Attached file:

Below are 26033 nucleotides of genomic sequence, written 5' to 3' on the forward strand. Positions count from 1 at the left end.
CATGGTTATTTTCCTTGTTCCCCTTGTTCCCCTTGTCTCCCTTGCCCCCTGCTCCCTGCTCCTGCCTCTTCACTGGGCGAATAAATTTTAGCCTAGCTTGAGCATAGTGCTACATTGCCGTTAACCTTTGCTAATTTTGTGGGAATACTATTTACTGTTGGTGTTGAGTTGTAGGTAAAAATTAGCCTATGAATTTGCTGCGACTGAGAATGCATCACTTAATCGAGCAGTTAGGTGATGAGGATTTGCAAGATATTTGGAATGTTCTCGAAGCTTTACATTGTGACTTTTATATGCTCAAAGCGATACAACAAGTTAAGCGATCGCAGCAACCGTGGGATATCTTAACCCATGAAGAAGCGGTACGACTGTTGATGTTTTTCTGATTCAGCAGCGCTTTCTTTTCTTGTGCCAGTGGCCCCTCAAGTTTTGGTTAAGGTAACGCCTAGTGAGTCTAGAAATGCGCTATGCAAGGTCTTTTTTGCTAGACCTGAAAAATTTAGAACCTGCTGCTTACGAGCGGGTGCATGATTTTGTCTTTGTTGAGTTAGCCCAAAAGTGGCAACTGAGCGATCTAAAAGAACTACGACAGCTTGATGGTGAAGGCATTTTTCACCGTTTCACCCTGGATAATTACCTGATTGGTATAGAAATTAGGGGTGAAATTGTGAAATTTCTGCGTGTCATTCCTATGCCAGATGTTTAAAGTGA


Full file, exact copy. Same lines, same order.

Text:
Below are 26033 nucleotides of genomic sequence, written 5' to 3' on the forward strand. Positions count from 1 at the left end.
CATGGTTATTTTCCTTGTTCCCCTTGTTCCCCTTGTCTCCCTTGCCCCCTGCTCCCTGCTCCTGCCTCTTCACTGGGCGAATAAATTTTAGCCTAGCTTGAGCATAGTGCTACATTGCCGTTAACCTTTGCTAATTTTGTGGGAATACTATTTACTGTTGGTGTTGAGTTGTAGGTAAAAATTAGCCTATGAATTTGCTGCGACTGAGAATGCATCACTTAATCGAGCAGTTAGGTGATGAGGATTTGCAAGATATTTGGAATGTTCTCGAAGCTTTACATTGTGACTTTTATATGCTCAAAGCGATACAACAAGTTAAGCGATCGCAGCAACCGTGGGATATCTTAACCCATGAAGAAGCGGTACGACTGTTGATGTTTTTCTGATTCAGCAGCGCTTTCTTTTCTTGTGCCAGTGGCCCCTCAAGTTTTGGTTAAGGTAACGCCTAGTGAGTCTAGAAATGCGCTATGCAAGGTCTTTTTTGCTAGACCTGAAAAATTTAGAACCTGCTGCTTACGAGCGGGTGCATGATTTTGTCTTTGTTGAGTTAGCCCAAAAGTGGCAACTGAGCGATCTAAAAGAACTACGACAGCTTGATGGTGAAGGCATTTTTCACCGTTTCACCCTGGATAATTACCTGATTGGTATAGAAATTAGGGGTGAAATTGTGAAATTTCTGCGTGTCATTCCTATGCCAGATGTTTAAAGTGA